We are about to begin a new year. As a church, our year ended on a difficult moment with the sad and shocking death of our music director, Sam Henline who brought such wonderful talent and joy into our lives and sanctuary on Sundays. At the time of this writing, there are two planned memorials for Sam. There will be services both in his home town of South Platte, Nebraska on December 28th and here locally later in the year that his family would like to attend if possible. We will of course keep people aware of the dates. I am confident that both services will be well attended and celebrate a truly remarkable life that has had a profound impact on our church.
I want to take a moment as well to talk about the service we learned of Sam’s passing to say how astonished I was at the depth of your commitment to one another and the compassion that I felt in the sanctuary that day. As a congregation, from leadership to worship to choir to folks simply in the pews, you said some profound and loving things and comforted one another in ways revealing the loving community I always knew you to be. I just wanted to repeat how proud I am to lead this congregation.
I know that starting a new year in this manner can be incredibly difficult. Tragedy can crowd out all of the wonderful things that we have been blessed with the whole year through and also diminish the hope that remains. Even in our time of sorrow however, we have also had good fortune. Folks are seeing one another at Sunday services after some breaks and new folks are coming to see what Unitarian Universalism has to offer many communities in Weld County. For myself, I have been quite surprised to see the number of folks coming from Brush. You are quite the hardy people!
As I said in the past year, in the New Year, stepping in our door (again or for the first time) will require acts of courage on their part; inviting people to come and continuing to make space for them at the table will be acts of generosity on ours; maintaining these relationships will be acts of love on everyone’s part. May our faith community’s life be filled with acts of courage, generosity, and love.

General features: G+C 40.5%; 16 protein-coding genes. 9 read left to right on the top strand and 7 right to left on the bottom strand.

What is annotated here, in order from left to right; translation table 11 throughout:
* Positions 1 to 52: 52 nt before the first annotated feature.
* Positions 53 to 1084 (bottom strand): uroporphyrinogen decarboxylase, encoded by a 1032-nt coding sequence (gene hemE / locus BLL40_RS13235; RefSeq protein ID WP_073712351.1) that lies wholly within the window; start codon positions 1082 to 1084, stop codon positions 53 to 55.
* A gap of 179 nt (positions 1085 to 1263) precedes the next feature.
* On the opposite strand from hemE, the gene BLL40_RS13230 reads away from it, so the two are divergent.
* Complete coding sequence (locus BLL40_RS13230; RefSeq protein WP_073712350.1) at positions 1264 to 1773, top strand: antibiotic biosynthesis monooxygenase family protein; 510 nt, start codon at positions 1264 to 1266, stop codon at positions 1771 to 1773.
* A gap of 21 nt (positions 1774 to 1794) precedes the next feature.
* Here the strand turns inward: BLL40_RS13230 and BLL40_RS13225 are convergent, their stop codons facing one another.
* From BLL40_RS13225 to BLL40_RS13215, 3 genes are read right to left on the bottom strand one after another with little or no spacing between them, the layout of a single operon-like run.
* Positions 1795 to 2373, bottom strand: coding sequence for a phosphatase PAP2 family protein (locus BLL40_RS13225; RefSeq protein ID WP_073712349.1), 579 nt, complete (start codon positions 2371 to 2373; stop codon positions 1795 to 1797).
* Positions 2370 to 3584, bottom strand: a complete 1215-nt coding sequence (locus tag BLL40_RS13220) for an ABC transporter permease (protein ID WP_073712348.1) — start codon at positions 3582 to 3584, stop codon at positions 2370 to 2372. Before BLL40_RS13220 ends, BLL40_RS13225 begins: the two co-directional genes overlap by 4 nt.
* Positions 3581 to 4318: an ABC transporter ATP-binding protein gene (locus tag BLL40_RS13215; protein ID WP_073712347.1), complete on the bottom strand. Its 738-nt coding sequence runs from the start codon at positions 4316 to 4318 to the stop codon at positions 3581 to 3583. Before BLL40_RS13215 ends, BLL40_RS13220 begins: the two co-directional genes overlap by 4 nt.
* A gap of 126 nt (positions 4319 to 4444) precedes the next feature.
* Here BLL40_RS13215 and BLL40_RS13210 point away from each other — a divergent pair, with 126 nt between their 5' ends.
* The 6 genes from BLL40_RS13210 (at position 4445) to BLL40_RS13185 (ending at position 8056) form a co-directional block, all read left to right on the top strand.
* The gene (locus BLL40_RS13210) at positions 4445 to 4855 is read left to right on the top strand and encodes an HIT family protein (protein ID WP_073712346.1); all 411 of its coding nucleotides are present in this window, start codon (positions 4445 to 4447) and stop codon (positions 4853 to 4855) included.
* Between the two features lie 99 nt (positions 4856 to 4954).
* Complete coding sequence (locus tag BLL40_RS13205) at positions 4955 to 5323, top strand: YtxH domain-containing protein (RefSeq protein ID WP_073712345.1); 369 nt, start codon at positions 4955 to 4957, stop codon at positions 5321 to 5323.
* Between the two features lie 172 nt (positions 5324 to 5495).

The winter solstice is an interesting and difficult time every year and always has been in the human experience. When the days have grown short and the nights are cold, it is important to remember the wisdom that ancient ancestors have come to recognize most characterizes the season: Hope. Hope is there, I promise. You won’t find it among the temptations of nostalgia. Although hope may be rooted in the past, it has well outgrown that place. Hope is somewhere out in front of us in our future. Each day this time of year lengthens a moment at a time. It may be slow, but it is also comfortably steady. No day is shorter than last and if this day was not long enough, tomorrow will be longer. That is why hope most characterizes this season. That is Nature’s lesson for humanity at this time of year.
Emily Dickson once wrote a poem, which, like all her poetry, she kept privately, but we've been blessed to have:
“Hope” is the thing with feathers -
That perches in the soul -
And sings the tune without the words -
And never stops - at all -
And sweetest - in the Gale - is heard -
And sore must be the storm -
That could abash the little Bird
That kept so many warm -
I’ve heard it in the chillest land -
And on the strangest Sea -
Yet - never - in Extremity,
It asked a crumb - of me.
Let’s not keep our "Hope" this time of year private. In the New Year, let us share our hope with one another: our hope for ourselves, our lives and our families, our faith community, and our world. Not reaching back into an idyllic past but forward into a hopeful future. Come to Sunday services to share. Come to ministry meetings to bring your ideas. Come to classes and events to learn more.
I wish you a New Year that grows into your hopes, that deepens you relationships with our church. May our community and our world begin to reflect our hopes and dreams and, as I remind us on most Sundays, through the work of our hearts and hands, in acts of courage, generosity and love.
Yours in Faith and Fellowship,
Rev. Aaron Norris